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It worked last night, and I haven't rebooted the server since then (it was copying a few hundred GB from one USB hard drive to another, otherwise doing nothing), but now I can only do this:

aaron@aaron-VirtualDesktop:~$ ping 192.168.0.100
PING 192.168.0.100 (192.168.0.100) 56(84) bytes of data.
64 bytes from 192.168.0.100: icmp_seq=1 ttl=63 time=1.57 ms
64 bytes from 192.168.0.100: icmp_seq=2 ttl=63 time=2.60 ms
64 bytes from 192.168.0.100: icmp_seq=3 ttl=63 time=2.14 ms
64 bytes from 192.168.0.100: icmp_seq=4 ttl=63 time=2.56 ms
64 bytes from 192.168.0.100: icmp_seq=5 ttl=63 time=7.41 ms
^C
--- 192.168.0.100 ping statistics ---
5 packets transmitted, 5 received, 0% packet loss, time 4007ms
rtt min/avg/max/mdev = 1.575/3.258/7.412/2.109 ms
aaron@aaron-VirtualDesktop:~$ ssh pi@192.168.0.100 -vvv
OpenSSH_7.2p2 Ubuntu-4ubuntu2.2, OpenSSL 1.0.2g  1 Mar 2016
debug1: Reading configuration data /etc/ssh/ssh_config
debug1: /etc/ssh/ssh_config line 19: Applying options for *
debug2: resolving "192.168.0.100" port 22
debug2: ssh_connect_direct: needpriv 0
debug1: Connecting to 192.168.0.100 [192.168.0.100] port 22.
debug1: Connection established.
debug1: key_load_public: No such file or directory
debug1: identity file /home/aaron/.ssh/id_rsa type -1
debug1: key_load_public: No such file or directory
debug1: identity file /home/aaron/.ssh/id_rsa-cert type -1
debug1: key_load_public: No such file or directory
debug1: identity file /home/aaron/.ssh/id_dsa type -1
debug1: key_load_public: No such file or directory
debug1: identity file /home/aaron/.ssh/id_dsa-cert type -1
debug1: key_load_public: No such file or directory
debug1: identity file /home/aaron/.ssh/id_ecdsa type -1
debug1: key_load_public: No such file or directory
debug1: identity file /home/aaron/.ssh/id_ecdsa-cert type -1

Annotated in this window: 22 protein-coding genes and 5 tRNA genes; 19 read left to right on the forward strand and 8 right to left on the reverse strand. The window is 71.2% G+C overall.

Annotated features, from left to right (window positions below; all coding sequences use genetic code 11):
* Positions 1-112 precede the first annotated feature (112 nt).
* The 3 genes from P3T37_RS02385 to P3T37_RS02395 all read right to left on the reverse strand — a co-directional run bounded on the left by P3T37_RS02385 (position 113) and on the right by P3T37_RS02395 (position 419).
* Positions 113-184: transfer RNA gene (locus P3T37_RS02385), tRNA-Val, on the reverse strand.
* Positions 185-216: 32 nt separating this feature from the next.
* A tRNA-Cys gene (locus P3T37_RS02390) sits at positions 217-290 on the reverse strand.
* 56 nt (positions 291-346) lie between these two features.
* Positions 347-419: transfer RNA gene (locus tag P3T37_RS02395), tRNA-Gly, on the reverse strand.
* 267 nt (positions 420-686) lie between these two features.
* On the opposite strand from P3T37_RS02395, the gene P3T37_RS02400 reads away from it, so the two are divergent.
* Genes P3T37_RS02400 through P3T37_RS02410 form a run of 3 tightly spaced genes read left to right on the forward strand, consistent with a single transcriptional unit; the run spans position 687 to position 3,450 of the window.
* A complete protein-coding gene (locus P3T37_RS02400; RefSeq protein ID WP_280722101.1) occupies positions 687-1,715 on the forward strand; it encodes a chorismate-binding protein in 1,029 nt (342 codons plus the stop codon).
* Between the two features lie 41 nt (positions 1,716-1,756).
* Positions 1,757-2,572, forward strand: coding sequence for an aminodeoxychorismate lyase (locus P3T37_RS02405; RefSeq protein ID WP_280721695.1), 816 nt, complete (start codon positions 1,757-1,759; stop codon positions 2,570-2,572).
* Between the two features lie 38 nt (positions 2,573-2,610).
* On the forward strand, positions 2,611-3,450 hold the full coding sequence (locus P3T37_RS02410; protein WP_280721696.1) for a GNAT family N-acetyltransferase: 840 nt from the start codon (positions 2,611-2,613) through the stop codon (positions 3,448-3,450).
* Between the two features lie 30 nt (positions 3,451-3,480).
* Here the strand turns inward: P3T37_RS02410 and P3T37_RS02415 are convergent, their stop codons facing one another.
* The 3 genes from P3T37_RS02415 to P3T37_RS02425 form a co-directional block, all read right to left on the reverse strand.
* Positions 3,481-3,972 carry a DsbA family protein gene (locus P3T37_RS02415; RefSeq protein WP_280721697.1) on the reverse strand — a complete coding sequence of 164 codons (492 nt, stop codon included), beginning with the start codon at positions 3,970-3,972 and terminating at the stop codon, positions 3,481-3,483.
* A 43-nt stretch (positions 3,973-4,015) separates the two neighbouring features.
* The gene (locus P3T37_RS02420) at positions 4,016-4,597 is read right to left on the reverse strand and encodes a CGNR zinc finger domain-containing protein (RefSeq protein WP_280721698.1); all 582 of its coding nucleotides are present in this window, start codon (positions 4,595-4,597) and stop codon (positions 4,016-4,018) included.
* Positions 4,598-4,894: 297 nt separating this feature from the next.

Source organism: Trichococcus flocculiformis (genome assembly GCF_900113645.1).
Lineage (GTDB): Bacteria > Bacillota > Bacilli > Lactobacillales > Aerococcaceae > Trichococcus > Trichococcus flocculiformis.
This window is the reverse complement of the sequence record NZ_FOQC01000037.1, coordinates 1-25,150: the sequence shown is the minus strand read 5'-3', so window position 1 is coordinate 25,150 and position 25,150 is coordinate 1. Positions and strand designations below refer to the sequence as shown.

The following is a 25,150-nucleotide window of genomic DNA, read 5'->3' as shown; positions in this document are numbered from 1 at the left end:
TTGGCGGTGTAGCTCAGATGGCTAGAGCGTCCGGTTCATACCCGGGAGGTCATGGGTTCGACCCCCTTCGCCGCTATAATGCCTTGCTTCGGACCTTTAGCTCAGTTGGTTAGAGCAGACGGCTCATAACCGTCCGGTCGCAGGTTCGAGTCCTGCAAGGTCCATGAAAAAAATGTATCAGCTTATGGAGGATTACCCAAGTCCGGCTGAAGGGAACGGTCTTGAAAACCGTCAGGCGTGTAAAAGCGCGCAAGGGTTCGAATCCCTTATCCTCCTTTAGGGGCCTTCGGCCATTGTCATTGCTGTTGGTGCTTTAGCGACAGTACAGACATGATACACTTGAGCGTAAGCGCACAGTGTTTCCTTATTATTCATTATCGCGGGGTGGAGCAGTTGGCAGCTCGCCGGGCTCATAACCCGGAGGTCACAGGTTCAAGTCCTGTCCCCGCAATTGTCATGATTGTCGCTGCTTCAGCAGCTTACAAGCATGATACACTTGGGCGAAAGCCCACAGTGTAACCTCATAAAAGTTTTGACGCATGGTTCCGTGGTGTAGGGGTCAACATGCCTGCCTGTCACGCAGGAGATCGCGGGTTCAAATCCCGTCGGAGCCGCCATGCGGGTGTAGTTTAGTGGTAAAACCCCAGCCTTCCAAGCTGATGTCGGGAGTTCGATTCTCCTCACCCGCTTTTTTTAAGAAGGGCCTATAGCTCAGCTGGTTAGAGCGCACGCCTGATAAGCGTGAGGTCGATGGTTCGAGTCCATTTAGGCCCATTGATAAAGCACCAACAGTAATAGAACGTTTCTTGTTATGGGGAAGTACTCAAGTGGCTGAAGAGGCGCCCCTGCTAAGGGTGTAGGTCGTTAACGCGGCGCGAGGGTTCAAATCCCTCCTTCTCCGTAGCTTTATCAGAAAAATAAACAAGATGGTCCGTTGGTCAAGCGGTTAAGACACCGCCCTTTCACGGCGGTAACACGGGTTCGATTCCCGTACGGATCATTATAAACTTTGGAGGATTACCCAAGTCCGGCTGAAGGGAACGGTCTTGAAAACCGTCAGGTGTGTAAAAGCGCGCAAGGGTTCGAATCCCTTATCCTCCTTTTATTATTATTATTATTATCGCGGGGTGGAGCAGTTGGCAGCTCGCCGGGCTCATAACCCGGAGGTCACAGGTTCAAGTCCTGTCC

debug1: key_load_public: No such file or directory
debug1: identity file /home/aaron/.ssh/id_ed25519 type -1
debug1: key_load_public: No such file or directory
debug1: identity file /home/aaron/.ssh/id_ed25519-cert type -1
debug1: Enabling compatibility mode for protocol 2.0
debug1: Local version string SSH-2.0-OpenSSH_7.2p2 Ubuntu-4ubuntu2.2
ssh_exchange_identification: read: Connection reset by peer
aaron@aaron-VirtualDesktop:~$

The only existing question I could find with the same error messages is this, which was dropped without much discussion and with no answers: https://serverfault.com/q/799207

I really don't want to just pull the plug and reboot, so is there a way to fix this using the current session?

  • Looks like the key files are missing! Rebooting won't fix this. You need to restore those key files. Check to make sure that the .ssh directory does indeed exist. – AfroJoe Jun 13 '17 at 19:11
  • They weren't there before, and it worked just fine. Or at least I didn't see them when I was changing the system image behind that IP address, which required me to manually delete the security key so I could reconnect to a new image. Two independent systems do this: the Ubuntu one as shown here, and a Windows port of OpenSSH. All I ever saw in /home/aaron/.ssh/ was known_hosts, which had the key in it. – AaronD Jun 13 '17 at 19:19
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    @AfroJoe That's the client not having those key files, so not able to do pubkey authentication with them. Shouldn't cause this failure. – derobert Jun 13 '17 at 19:27
  • "The current session": Are you still logged into the server somewhere or not? If not, do you have any way to get a console (monitor & keyboard) on the server? – derobert Jun 13 '17 at 19:28
  • @derobert I can get a keyboard, but no monitor. I guess I can try to shut it down blind with the keyboard and see if it comes back up correctly. It's done copying now and not doing anything else. – AaronD Jun 13 '17 at 19:31
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Thanks @derobert for helping me out with this.

Turns out that in my case, the system drive became corrupted somehow, so it couldn't find the files it needed to log me in again. I diff'ed the drives that it was copying, and it appears that the copy went okay, I'm guessing because all of the instructions required to do that were already in memory when the drive started going south.

But it looks like the solution here is to re-image the system from a known-good backup onto a different drive. (This is why you make backups.)

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